Castro compiled a .302 average over two-plus seasons in the Cubs farm system, and should be expected to hit for a decent average immediately. His above average speed could also result in 20 steals, assuming he stays in the majors for the duration of the season.
One thing to remember, however, is that although Castro has excellent bat speed, he hit just six homers in 665 minor league at-bats. The power eventually will come, but don’t expect him to pepper the Wrigley Field bleachers right away.
David Freese, third baseman, Cardinals
Freese isn’t known for his defense and doesn’t offer much in the way of speed, but he’s done plenty with the bat so far this season to earn the trust of manager Tony La Russa.
The 27-year-old is hitting .344 with a .912 OPS through 96 at-bats, and is 12-for-25 (.480) against left-handed pitching. He has been red-hot of late, posting a .344 average, all three of his homers, and an impressive 19 RBIs over the past ten games.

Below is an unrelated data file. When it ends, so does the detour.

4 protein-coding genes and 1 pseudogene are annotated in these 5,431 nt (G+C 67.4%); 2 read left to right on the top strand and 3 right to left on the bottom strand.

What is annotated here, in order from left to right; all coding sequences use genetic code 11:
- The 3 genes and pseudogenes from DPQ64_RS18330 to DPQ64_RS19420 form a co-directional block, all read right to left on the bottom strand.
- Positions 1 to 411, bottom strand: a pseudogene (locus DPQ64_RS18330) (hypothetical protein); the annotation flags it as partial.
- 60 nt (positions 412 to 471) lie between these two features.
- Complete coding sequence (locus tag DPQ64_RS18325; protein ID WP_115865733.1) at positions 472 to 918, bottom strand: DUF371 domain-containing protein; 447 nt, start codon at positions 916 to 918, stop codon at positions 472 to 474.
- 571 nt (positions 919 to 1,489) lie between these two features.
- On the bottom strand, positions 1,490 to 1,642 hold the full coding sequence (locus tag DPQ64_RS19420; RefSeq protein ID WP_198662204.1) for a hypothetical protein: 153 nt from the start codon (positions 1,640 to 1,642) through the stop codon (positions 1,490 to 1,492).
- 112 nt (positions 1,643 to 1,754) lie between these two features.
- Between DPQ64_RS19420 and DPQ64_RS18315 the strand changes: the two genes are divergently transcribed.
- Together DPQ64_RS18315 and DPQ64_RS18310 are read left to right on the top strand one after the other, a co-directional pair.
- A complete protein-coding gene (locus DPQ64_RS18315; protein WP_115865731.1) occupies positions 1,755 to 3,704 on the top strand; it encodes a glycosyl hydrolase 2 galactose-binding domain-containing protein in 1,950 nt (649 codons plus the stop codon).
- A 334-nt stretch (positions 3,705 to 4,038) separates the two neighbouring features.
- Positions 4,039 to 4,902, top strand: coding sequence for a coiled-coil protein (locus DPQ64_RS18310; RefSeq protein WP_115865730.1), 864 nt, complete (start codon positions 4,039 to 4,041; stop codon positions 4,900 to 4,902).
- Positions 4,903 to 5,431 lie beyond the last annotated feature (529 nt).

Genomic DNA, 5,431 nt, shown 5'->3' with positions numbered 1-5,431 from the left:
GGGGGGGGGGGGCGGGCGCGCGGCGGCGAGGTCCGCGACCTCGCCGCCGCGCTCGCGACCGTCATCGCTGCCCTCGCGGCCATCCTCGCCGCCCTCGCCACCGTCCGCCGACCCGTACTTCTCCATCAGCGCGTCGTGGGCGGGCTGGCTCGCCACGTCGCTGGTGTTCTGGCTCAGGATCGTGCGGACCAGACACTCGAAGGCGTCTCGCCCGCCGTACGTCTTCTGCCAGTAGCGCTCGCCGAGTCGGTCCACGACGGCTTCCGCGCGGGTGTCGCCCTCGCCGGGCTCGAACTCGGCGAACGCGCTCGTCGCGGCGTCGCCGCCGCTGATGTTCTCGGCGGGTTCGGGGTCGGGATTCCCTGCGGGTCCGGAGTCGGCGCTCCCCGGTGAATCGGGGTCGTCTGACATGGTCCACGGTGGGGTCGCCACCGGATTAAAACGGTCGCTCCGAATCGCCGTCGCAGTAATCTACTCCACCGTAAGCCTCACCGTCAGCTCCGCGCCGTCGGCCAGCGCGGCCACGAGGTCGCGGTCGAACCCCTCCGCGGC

If you are playing in a head-to-head league, a potentially useful — if controversial — strategy is streaming pitchers. The key is to get as many wins and strikeouts as possible during the week, without entirely conceding the ERA and WHIP categories. Below, are pitchers that you’re likely to find on your league’s waiver wire, who have optimal matchups for streaming on each day of the coming week.
Saturday, May 8: Jon Garland, Padres at Astros
Sunday, May 9: Scott Feldman, Rangers vs. Royals
Monday, May 10: John Maine, Mets vs. Nationals
Tuesday, May 11: Brad Penny, Cardinals vs. Astros
Wednesday, May 12: Chris Volstad, Marlins at Cubs
Thursday, May 13: Jhoulys Chacin, Rockies vs. Nationals
Friday, May 14: Tom Gorzelanny, Cubs vs. Pirates